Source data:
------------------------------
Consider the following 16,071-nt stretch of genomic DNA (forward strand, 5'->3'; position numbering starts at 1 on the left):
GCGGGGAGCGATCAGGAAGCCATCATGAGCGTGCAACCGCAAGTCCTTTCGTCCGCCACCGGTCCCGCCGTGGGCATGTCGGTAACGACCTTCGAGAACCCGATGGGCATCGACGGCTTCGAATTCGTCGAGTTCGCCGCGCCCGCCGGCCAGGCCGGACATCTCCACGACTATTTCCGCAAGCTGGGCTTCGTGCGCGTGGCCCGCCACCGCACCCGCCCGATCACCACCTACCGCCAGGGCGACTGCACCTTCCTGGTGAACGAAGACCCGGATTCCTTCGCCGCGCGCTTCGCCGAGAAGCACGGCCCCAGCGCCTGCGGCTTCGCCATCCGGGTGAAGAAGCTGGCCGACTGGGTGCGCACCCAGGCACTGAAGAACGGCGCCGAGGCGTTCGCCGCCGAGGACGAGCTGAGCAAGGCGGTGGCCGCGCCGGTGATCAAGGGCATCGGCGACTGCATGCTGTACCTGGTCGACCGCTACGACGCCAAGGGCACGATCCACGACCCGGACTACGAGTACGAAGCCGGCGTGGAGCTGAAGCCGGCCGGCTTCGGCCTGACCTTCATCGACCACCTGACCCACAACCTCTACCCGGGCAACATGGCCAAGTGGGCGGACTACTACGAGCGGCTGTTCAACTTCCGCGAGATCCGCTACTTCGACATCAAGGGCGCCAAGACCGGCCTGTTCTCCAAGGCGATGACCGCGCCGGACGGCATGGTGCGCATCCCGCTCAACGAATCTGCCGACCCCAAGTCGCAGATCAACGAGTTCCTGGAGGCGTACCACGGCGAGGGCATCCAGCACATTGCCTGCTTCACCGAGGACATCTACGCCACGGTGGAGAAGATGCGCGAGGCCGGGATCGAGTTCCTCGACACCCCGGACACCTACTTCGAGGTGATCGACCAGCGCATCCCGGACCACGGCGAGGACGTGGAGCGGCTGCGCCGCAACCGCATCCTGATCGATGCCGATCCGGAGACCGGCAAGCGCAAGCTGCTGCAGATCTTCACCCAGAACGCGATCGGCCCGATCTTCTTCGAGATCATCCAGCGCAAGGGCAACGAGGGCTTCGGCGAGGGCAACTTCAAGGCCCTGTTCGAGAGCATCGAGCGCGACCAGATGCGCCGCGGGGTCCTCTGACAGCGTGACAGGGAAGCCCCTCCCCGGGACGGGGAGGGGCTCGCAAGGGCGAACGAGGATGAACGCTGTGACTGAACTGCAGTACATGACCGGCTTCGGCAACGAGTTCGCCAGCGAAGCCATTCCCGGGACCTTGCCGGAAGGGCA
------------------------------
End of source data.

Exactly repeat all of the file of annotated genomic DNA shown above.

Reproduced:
Consider the following 16,071-nt stretch of genomic DNA (forward strand, 5'->3'; position numbering starts at 1 on the left):
GCGGGGAGCGATCAGGAAGCCATCATGAGCGTGCAACCGCAAGTCCTTTCGTCCGCCACCGGTCCCGCCGTGGGCATGTCGGTAACGACCTTCGAGAACCCGATGGGCATCGACGGCTTCGAATTCGTCGAGTTCGCCGCGCCCGCCGGCCAGGCCGGACATCTCCACGACTATTTCCGCAAGCTGGGCTTCGTGCGCGTGGCCCGCCACCGCACCCGCCCGATCACCACCTACCGCCAGGGCGACTGCACCTTCCTGGTGAACGAAGACCCGGATTCCTTCGCCGCGCGCTTCGCCGAGAAGCACGGCCCCAGCGCCTGCGGCTTCGCCATCCGGGTGAAGAAGCTGGCCGACTGGGTGCGCACCCAGGCACTGAAGAACGGCGCCGAGGCGTTCGCCGCCGAGGACGAGCTGAGCAAGGCGGTGGCCGCGCCGGTGATCAAGGGCATCGGCGACTGCATGCTGTACCTGGTCGACCGCTACGACGCCAAGGGCACGATCCACGACCCGGACTACGAGTACGAAGCCGGCGTGGAGCTGAAGCCGGCCGGCTTCGGCCTGACCTTCATCGACCACCTGACCCACAACCTCTACCCGGGCAACATGGCCAAGTGGGCGGACTACTACGAGCGGCTGTTCAACTTCCGCGAGATCCGCTACTTCGACATCAAGGGCGCCAAGACCGGCCTGTTCTCCAAGGCGATGACCGCGCCGGACGGCATGGTGCGCATCCCGCTCAACGAATCTGCCGACCCCAAGTCGCAGATCAACGAGTTCCTGGAGGCGTACCACGGCGAGGGCATCCAGCACATTGCCTGCTTCACCGAGGACATCTACGCCACGGTGGAGAAGATGCGCGAGGCCGGGATCGAGTTCCTCGACACCCCGGACACCTACTTCGAGGTGATCGACCAGCGCATCCCGGACCACGGCGAGGACGTGGAGCGGCTGCGCCGCAACCGCATCCTGATCGATGCCGATCCGGAGACCGGCAAGCGCAAGCTGCTGCAGATCTTCACCCAGAACGCGATCGGCCCGATCTTCTTCGAGATCATCCAGCGCAAGGGCAACGAGGGCTTCGGCGAGGGCAACTTCAAGGCCCTGTTCGAGAGCATCGAGCGCGACCAGATGCGCCGCGGGGTCCTCTGACAGCGTGACAGGGAAGCCCCTCCCCGGGACGGGGAGGGGCTCGCAAGGGCGAACGAGGATGAACGCTGTGACTGAACTGCAGTACATGACCGGCTTCGGCAACGAGTTCGCCAGCGAAGCCATTCCCGGGACCTTGCCGGAAGGGCA